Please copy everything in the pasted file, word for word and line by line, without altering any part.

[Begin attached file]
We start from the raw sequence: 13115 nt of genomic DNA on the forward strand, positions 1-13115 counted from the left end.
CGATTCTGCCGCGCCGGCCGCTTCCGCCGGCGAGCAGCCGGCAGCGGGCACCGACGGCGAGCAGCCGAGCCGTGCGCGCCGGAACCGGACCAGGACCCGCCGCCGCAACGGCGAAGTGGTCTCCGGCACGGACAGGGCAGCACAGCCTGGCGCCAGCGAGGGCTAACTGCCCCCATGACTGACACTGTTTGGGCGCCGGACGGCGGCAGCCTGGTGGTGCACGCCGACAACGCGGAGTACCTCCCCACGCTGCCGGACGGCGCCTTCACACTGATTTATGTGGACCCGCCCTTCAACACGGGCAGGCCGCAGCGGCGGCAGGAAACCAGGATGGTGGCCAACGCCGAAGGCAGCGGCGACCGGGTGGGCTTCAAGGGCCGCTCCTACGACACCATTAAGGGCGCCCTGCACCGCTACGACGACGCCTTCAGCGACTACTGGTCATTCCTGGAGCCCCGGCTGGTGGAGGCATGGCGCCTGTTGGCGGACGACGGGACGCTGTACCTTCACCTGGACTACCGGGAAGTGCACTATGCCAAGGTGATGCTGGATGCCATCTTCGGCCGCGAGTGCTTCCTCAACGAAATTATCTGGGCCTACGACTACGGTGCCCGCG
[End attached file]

We start from the raw sequence: 13115 nt of genomic DNA on the forward strand, positions 1-13115 counted from the left end.
CGATTCTGCCGCGCCGGCCGCTTCCGCCGGCGAGCAGCCGGCAGCGGGCACCGACGGCGAGCAGCCGAGCCGTGCGCGCCGGAACCGGACCAGGACCCGCCGCCGCAACGGCGAAGTGGTCTCCGGCACGGACAGGGCAGCACAGCCTGGCGCCAGCGAGGGCTAACTGCCCCCATGACTGACACTGTTTGGGCGCCGGACGGCGGCAGCCTGGTGGTGCACGCCGACAACGCGGAGTACCTCCCCACGCTGCCGGACGGCGCCTTCACACTGATTTATGTGGACCCGCCCTTCAACACGGGCAGGCCGCAGCGGCGGCAGGAAACCAGGATGGTGGCCAACGCCGAAGGCAGCGGCGACCGGGTGGGCTTCAAGGGCCGCTCCTACGACACCATTAAGGGCGCCCTGCACCGCTACGACGACGCCTTCAGCGACTACTGGTCATTCCTGGAGCCCCGGCTGGTGGAGGCATGGCGCCTGTTGGCGGACGACGGGACGCTGTACCTTCACCTGGACTACCGGGAAGTGCACTATGCCAAGGTGATGCTGGATGCCATCTTCGGCCGCGAGTGCTTCCTCAACGAAATTATCTGGGCCTACGACTACGGTGCCCGCG